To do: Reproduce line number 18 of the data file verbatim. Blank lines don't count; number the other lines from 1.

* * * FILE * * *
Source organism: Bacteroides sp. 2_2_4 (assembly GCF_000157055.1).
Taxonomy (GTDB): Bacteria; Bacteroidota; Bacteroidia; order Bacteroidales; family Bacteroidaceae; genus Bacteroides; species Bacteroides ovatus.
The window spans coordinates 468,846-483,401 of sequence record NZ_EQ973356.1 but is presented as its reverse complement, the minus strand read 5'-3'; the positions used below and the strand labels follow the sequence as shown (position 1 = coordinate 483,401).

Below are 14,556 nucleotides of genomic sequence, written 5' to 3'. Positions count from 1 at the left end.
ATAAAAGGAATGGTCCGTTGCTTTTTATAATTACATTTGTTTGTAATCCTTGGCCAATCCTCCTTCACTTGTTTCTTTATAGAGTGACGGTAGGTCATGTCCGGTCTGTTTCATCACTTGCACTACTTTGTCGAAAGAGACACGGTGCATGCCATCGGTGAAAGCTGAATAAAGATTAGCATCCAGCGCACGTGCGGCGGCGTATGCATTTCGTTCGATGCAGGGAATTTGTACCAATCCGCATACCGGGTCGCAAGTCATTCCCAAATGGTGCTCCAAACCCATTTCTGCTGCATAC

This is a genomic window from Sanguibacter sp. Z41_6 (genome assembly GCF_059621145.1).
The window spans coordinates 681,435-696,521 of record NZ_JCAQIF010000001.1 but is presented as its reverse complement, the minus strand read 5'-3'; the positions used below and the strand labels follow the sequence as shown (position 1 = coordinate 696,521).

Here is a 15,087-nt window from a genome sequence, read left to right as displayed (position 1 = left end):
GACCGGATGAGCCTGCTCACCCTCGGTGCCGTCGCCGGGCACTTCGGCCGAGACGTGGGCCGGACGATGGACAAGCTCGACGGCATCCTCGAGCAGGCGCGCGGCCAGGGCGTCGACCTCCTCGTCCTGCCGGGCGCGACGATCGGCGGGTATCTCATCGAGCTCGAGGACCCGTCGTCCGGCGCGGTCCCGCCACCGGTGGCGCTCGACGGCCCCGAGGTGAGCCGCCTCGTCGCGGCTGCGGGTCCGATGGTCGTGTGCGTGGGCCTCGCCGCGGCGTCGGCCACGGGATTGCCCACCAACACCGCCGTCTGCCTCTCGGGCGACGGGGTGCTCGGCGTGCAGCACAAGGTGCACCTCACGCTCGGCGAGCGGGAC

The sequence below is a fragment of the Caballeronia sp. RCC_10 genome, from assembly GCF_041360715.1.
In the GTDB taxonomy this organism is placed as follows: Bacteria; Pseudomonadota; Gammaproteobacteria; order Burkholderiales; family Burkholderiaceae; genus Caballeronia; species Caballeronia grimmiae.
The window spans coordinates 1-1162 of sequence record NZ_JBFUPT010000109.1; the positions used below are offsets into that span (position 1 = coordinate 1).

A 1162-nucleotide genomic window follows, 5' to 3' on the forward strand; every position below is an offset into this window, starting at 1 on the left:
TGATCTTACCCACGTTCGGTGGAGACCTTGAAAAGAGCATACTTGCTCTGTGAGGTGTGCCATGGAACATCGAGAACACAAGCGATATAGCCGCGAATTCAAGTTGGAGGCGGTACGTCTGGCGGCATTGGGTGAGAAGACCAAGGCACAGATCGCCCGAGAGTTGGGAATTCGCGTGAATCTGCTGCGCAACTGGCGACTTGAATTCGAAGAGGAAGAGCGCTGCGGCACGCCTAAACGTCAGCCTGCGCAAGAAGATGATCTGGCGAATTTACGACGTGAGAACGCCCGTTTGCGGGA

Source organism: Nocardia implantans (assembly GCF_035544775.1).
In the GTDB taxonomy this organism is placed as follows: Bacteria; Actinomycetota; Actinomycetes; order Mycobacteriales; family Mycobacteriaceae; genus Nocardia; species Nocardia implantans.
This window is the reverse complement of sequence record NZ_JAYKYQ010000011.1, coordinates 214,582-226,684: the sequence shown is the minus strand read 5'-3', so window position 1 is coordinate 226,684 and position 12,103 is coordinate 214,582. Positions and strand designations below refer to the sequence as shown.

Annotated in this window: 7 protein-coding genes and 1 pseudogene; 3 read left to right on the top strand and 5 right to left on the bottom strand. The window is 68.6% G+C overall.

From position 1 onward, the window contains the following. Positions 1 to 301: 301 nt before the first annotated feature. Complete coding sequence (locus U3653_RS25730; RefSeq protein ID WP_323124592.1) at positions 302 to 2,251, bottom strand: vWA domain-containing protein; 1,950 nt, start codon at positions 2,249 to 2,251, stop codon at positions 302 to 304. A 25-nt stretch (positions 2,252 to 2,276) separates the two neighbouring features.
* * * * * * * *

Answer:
Annotated in this window: 7 protein-coding genes and 1 pseudogene; 3 read left to right on the top strand and 5 right to left on the bottom strand. The window is 68.6% G+C overall.